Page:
Phil: Bo is certainly more than he appears to be. To opposing fans, he's just a guy going berserk on officials. To the media, he's a guy who won't stop telling peculiar anecdotes about Philly. If he is a wizard, I guess his most magical spells are leadership and consistency. To be able to steady the ship while breaking in an unknown point guard unexpectedly wasn't always pretty, but he did it. This season has probably been among Bo's top two coaching performances sat Wisconsin (along with his first season).
T-Mill: With three games left and needing only an Indiana loss does Wisconsin win the conference and take the No. 1 seed in Chicago?
Phil: I don't know if Indiana will lose again to be honest. Losing streaks have not been their M.O. this year and the Hoosiers get a couple home games to recharge. Wisconsin's chances obviously boil down to two games: UW must beat Michigan State and Michigan must beat Indiana. The Badgers are definitely capable of winning in East Lansing, but they haven't proven that in many years. It is a tall order. My prediction would be a 2- or 3-seed, but I sure do love the fact that the No. 1 is a possibility.
T-Mill: Wisconsin reminds me of my high school team in that we had a defensive-minded coach that loved to choke games into the 40's, but still win. Do most Wisconsin fans embrace this or is there a yearning for more points?
Phil: Yeah, of course you want to see more points realistically, but never at the expense of winning. In general, most fans accept the trade off. I would say because of the styles of the last two head coaches (gotta throw Dick Bennett into the equation), Wisconsin fans do have a deeper appreciation for some nuances of the game, particularly on defense. So the most frustrated you will hear a Wisconsin fan is when they sense the team has a truly special player on its hands (ex: freshman Sam Dekker) who doesn't get more playing time because his defense isn't on par with his offense.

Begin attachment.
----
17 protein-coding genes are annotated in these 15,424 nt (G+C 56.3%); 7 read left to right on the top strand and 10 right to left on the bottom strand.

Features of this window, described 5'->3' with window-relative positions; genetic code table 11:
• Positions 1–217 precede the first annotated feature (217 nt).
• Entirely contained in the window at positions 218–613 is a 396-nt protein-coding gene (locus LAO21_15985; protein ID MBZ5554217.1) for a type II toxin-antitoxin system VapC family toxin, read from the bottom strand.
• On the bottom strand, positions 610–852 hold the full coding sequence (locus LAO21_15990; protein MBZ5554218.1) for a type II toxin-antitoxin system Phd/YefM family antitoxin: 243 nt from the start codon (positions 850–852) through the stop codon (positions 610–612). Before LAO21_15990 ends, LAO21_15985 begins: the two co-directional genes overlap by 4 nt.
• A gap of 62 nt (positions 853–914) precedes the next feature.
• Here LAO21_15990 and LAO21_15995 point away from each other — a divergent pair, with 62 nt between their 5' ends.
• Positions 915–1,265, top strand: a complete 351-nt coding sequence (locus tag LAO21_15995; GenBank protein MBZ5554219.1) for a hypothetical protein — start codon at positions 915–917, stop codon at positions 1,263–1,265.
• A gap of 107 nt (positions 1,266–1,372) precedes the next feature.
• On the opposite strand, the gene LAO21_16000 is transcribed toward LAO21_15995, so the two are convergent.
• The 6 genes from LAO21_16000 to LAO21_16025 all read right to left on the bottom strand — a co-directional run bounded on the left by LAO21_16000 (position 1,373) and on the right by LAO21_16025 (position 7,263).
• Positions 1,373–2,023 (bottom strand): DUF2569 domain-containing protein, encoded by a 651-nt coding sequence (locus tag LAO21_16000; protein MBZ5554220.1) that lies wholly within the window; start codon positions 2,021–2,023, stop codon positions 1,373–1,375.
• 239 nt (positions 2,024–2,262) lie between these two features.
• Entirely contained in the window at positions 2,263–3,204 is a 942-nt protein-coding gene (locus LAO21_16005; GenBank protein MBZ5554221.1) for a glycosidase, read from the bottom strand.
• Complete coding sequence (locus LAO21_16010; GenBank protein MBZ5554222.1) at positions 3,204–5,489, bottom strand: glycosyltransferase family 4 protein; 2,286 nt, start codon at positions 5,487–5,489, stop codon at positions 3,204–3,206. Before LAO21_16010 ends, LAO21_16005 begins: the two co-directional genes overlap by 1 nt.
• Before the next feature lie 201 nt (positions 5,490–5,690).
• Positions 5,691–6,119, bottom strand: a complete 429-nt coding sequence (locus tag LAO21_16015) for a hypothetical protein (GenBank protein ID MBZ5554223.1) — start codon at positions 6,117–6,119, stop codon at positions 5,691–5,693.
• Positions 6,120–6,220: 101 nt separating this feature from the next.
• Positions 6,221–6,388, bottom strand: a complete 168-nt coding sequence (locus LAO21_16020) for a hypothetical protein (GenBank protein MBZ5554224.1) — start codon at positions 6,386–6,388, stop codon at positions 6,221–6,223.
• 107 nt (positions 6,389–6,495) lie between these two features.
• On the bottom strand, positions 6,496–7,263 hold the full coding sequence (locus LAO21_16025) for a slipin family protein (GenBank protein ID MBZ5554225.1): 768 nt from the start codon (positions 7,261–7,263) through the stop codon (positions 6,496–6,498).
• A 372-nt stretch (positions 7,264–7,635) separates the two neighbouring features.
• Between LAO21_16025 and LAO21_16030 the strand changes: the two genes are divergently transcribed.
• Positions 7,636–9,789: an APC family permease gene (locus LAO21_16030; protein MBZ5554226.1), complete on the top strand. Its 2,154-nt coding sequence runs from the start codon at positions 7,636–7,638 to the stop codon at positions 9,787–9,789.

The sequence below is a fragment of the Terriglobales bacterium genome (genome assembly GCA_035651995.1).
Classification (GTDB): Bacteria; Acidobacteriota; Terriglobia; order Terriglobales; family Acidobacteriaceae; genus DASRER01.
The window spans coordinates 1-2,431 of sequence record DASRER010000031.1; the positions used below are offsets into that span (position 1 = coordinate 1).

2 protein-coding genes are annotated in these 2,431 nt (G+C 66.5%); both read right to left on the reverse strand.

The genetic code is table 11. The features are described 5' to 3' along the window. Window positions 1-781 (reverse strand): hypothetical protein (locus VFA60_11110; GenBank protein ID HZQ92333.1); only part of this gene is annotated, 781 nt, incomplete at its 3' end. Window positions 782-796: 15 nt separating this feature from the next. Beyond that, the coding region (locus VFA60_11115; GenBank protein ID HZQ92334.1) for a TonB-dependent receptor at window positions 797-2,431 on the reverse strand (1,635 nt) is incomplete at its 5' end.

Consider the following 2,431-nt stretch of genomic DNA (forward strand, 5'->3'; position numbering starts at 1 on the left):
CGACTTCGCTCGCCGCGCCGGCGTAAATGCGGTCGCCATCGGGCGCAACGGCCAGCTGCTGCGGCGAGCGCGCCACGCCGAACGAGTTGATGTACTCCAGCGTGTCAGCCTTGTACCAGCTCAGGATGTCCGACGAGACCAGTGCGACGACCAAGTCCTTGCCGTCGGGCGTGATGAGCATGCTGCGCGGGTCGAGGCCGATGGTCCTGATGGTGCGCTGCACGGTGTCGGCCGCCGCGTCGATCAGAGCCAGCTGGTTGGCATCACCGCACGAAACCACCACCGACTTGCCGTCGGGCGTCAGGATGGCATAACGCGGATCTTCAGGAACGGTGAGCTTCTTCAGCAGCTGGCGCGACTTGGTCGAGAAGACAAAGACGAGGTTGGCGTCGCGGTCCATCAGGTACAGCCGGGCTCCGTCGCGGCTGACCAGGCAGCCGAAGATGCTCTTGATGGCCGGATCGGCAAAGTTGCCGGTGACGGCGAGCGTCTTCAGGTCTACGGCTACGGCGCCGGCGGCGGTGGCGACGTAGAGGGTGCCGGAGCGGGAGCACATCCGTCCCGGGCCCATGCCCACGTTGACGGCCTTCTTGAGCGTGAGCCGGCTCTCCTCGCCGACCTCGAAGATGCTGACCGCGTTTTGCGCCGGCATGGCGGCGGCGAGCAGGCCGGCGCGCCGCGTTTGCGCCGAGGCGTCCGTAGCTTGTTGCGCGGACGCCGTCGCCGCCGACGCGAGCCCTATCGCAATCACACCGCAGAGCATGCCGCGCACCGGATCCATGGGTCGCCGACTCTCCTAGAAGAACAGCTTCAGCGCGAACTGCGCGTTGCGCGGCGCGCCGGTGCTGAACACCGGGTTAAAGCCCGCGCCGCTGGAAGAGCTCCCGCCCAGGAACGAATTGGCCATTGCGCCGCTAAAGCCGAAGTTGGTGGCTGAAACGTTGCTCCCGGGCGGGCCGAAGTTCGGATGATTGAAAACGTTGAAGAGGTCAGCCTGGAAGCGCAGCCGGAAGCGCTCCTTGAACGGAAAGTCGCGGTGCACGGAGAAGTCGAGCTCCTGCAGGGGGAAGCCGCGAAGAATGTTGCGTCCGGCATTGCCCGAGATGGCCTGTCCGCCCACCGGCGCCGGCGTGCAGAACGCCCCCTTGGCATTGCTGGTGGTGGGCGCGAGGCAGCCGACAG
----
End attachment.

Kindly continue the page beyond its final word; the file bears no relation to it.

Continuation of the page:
There are two kinds of ugly games that are equally bad in their own way: (1) slow, defensive grinders with bad shooting and (2) sloppy YMCA scrimmages with passes sailing out of bounds. Badger fans balance their displeasure with seeing occasional games from the first category with the assurance that they never have to sit through one from the second category.
But it's like Al Davis said, just win, baby.
T-Mill: What is up with Wisconsin finding large white forwards with Polish last names? Are they grown in a field with 330 pound offensive linemen?
Phil: I'll take "Most Popular Questions Posed to Badger Bloggers" for $300, Travis.
One of Bo Ryan's best qualities as a coach is knowing what he wants in recruits and sticking to it. But he's made a decision that in his offense he wants bigs who can shoot, move their feet on defense, and want to work hard. It's true Ryan doesn't close on many blue chippers. But he (and his assistants) don't get enough credit for seeing these traits in guys early on and closing the deal. Also its a bit visionary to see ahead of time that basketball was moving towards these "stretch 4"-type players. Once you have success with a guy like Mike Wilkinson, then the track record starts to speak for itself: Brian Butch, Jon Leuer, Jared Berggren, and now Frank Kaminsky. Ryan's success rate is high, no doubt.
T-Mill: I know you said you don't know much about Purdue, but is there anything that scares you about this Boilermaker team, which has played surprisingly well in Madison of late?
Phil: I'm less worried now that you've said that typical Purdue halfcourt pressure defense isn't up to snuff this year. The wildcard is that even though the Boilers aren't good shooters, I can see them morphing into F*** It mode with the Johnson brothers and just relentlessly attacking the basket. Without even mentioning the foul trouble that could result, getting to the rim makes it a lot easier for guys like A.J. Hammons to grab offensive rebounds inside against Wisconsin. In the Badgers' biggest losses, they have been out-rebounded by a more aggressive team.